by Adriana Alcázar González, Senior Reporter and Marissa Revilla, Senior Reporter
TEOPISCA, MEXICO — By the time the first rays of sunlight cross the sky, Silvia Jiménez Pérez is already boiling corn kernels that are the key ingredient of the food she’ll sell in San Cristóbal de Las Casas, the cultural capital of Chiapas state.
“I make tamales, taquitos, memelitas, pozol and everything that occurs to me out of corn,” she says. “That’s my business.”
Jiménez Pérez, 44, grows all the corn she uses.
“I like to go out to harvest. There’s no happier time than when the rains begin,” she says. “In May the rain officially begins, and in June or July you start finding vegetables in the fields, amaranth, leafy greens, squash flower, one small vegetable or another. None of them are planted or cultivated or have chemicals – they’re all natural.”
Corn is the staple food of Mexico and the base of many iconic Mexican foods, including tortillas, tamales and other dishes, but corn production overall in the country has slowed while imports of the crop have grown. The U.S. exported $2.6 billion worth of the crop to Mexico in 2016, but roller-coaster statements from U.S. President Donald Trump on whether he’ll seek to end the North American Free Trade Agreement (NAFTA) — the trade deal that allows tariff-free imports and exports between Canada, the U.S. and Mexico — has Mexican lawmakers concerned about the country’s future corn supply. The availability of cheap imported corn under NAFTA pushed many small farms out of the market, leaving Mexico vulnerable if the U.S. stops or even slows its exports.
Jiménez Pérez and people like her could play an increasingly important role as uncertainties loom over the globalized food economy.
She is a member of Mujeres y Maíz, through which indigenous and mestiza women in Chiapas get support to grow corn and make their own corn products. The cooperative formed in 2008 and now has 180 members who are working together to build a community center, where they’ll train others in their skills and sell some of their products.
The women have seen politics impact their food supply before. The group formed just before a crisis known in Mexico as “tortillazo,” says Luz del Carmen Silva Pérez, a member of Capacitación, Asesoría, Medio Ambiente y Defensa del Derecho a la Salud, an environmental and health resources organization that supports Mujeres y Maíz.
The U.S. exported $2.6 billion worth of the crop to Mexico in 2016.
The word tortillazo is often used to describe political or economic situations that send the price of tortillas up. Early this year, price hikes at the gas pump were referred to as “gasolinazo,” which also resulted in a tortillazo.
In the early 2000s, the U.S. shifted much of its corn crop to biofuels, so Mexican companies hoarded their own crop for fear that there wouldn’t be enough to supply the tortilla industry. Prices skyrocketed.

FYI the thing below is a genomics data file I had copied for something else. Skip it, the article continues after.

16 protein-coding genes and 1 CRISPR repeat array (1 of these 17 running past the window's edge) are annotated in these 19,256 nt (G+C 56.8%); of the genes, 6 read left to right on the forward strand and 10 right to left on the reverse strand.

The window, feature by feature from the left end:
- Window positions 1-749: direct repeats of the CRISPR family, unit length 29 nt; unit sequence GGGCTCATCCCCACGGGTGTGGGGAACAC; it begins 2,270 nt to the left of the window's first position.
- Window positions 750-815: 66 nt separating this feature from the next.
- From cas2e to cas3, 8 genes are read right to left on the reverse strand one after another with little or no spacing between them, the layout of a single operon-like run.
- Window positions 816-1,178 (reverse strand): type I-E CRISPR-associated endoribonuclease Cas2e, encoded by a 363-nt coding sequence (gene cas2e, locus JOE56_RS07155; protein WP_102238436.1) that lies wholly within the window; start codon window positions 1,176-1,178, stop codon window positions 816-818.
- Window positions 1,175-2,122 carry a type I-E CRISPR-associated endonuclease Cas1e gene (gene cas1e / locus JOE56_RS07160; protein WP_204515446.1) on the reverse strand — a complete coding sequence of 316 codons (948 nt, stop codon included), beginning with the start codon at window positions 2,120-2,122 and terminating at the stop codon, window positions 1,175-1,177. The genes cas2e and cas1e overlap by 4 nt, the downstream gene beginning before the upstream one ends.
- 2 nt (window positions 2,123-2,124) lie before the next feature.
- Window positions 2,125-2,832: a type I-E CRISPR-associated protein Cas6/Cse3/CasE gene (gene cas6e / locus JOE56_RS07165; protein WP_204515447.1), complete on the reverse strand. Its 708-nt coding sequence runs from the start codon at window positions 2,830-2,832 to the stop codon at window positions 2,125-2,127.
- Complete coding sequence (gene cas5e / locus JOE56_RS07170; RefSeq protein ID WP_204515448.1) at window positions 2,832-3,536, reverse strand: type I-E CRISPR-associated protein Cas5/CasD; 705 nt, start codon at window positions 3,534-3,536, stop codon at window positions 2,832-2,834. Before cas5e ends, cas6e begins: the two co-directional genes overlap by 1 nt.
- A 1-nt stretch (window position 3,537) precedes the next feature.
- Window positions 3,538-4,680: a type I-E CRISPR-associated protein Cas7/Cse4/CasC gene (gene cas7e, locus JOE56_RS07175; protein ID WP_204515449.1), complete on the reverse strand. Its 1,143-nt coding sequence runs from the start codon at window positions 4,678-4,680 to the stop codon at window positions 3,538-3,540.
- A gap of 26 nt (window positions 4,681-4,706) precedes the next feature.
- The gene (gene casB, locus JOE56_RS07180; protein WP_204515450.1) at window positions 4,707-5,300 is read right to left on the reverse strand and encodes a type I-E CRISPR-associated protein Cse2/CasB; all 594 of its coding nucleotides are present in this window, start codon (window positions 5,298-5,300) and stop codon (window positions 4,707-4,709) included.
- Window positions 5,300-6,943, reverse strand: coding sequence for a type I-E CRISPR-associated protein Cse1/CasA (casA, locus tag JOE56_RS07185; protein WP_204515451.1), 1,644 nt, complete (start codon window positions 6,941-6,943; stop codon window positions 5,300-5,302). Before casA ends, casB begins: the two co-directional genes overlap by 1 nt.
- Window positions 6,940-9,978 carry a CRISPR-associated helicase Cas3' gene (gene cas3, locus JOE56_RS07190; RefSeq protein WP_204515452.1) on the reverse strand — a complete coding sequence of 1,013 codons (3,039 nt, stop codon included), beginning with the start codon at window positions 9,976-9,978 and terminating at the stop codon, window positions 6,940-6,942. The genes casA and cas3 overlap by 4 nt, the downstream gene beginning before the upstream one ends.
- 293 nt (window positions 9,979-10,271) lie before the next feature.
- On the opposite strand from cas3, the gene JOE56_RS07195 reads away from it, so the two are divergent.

“The kilo of industrial tortillas went from 5 pesos to 12 or 14 pesos,” Silva Pérez says.
But small-scale tortilla makers couldn’t raise their prices much and still expect to get any business, so they stocked up on local corn.
Esperanza Bautista, the 32-year-old corn farmer who founded Mujeres y Maíz, says the group’s first task was to provide local corn, including some from family plots, to local women who make tortillas and tostadas in San Cristóbal de las Casas.
From there, the group noticed other common challenges. Most local tortilla makers cooked on open ovens that gulped up great quantities of wood and generated smoke that made the women and their families sick. So Mujeres y Maíz began to build energy-saving stoves.
For Carmela María Ruíz Belo, the promise of an energy-saving stove drew her to Mujeres y Maíz. She was invited in 2016 by a neighbor to join the group for work and community. Now, she uses a stove that has a griddle so she can cook more than one thing at a time, and all the smoke is funneled through a chimney. She also attends workshops on healthy eating and helps plant trees locally.
These are small efforts when compared with Mexico’s national economy and food supply chain, but they are key in boosting food sovereignty for people who need it most, experts say.
“Food sovereignty isn’t only a question of rights, but you’re also talking about questioning the food system itself, so you’re talking about many dimensions,” says Helda Morales, a researcher in the agroecology department of Colegio de la Frontera Sur, a public science investigation center that focuses on sustainable development along Mexico’s southern border.
Mujeres y Maíz is one of many groups making similar efforts across Mexico. Those groups are working to create a network, even if only for sharing knowledge. Some of the Mujeres y Maíz members attended a meeting in Italy to learn about the global slow food movement, which promotes local production and consumption.
“This is how changes can be generated,” says Luz del Carmen Silva Pérez, a member of Capacitación Asesoría Medio Ambiente y Defensa del Derecho a la Salud, an environmental and health resources organization that supports the Mujeres y Maíz.
“We are small granites, small nodes distributed in many parts of the country, in many parts of the world,” she says. “We dream of strengthening food sovereignty and in that sense, belonging to these networks makes us strong.”
Danielle Mackey, GPJ, translated this story from Spanish.
This article was originally published on Global Press Journal.